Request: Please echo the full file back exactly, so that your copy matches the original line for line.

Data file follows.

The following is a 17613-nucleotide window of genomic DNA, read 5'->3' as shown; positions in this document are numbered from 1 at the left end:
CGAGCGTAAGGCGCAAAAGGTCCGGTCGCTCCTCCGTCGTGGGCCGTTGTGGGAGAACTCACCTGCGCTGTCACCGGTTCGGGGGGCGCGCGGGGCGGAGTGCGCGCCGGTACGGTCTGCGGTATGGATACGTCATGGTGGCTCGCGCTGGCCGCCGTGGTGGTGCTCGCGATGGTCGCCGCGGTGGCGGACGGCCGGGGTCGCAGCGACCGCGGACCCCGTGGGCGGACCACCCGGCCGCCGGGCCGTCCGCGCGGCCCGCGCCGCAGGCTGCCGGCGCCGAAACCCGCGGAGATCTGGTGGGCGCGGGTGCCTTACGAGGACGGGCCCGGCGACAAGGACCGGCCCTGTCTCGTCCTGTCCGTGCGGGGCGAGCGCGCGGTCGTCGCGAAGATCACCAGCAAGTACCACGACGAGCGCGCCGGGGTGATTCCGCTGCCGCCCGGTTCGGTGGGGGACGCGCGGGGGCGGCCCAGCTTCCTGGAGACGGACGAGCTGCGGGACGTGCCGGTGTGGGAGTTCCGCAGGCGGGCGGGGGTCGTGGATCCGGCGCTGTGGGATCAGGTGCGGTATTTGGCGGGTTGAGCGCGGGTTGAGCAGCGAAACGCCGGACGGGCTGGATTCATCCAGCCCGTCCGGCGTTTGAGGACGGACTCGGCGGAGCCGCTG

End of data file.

The following is a 17613-nucleotide window of genomic DNA, read 5'->3' as shown; positions in this document are numbered from 1 at the left end:
CGAGCGTAAGGCGCAAAAGGTCCGGTCGCTCCTCCGTCGTGGGCCGTTGTGGGAGAACTCACCTGCGCTGTCACCGGTTCGGGGGGCGCGCGGGGCGGAGTGCGCGCCGGTACGGTCTGCGGTATGGATACGTCATGGTGGCTCGCGCTGGCCGCCGTGGTGGTGCTCGCGATGGTCGCCGCGGTGGCGGACGGCCGGGGTCGCAGCGACCGCGGACCCCGTGGGCGGACCACCCGGCCGCCGGGCCGTCCGCGCGGCCCGCGCCGCAGGCTGCCGGCGCCGAAACCCGCGGAGATCTGGTGGGCGCGGGTGCCTTACGAGGACGGGCCCGGCGACAAGGACCGGCCCTGTCTCGTCCTGTCCGTGCGGGGCGAGCGCGCGGTCGTCGCGAAGATCACCAGCAAGTACCACGACGAGCGCGCCGGGGTGATTCCGCTGCCGCCCGGTTCGGTGGGGGACGCGCGGGGGCGGCCCAGCTTCCTGGAGACGGACGAGCTGCGGGACGTGCCGGTGTGGGAGTTCCGCAGGCGGGCGGGGGTCGTGGATCCGGCGCTGTGGGATCAGGTGCGGTATTTGGCGGGTTGAGCGCGGGTTGAGCAGCGAAACGCCGGACGGGCTGGATTCATCCAGCCCGTCCGGCGTTTGAGGACGGACTCGGCGGAGCCGCTG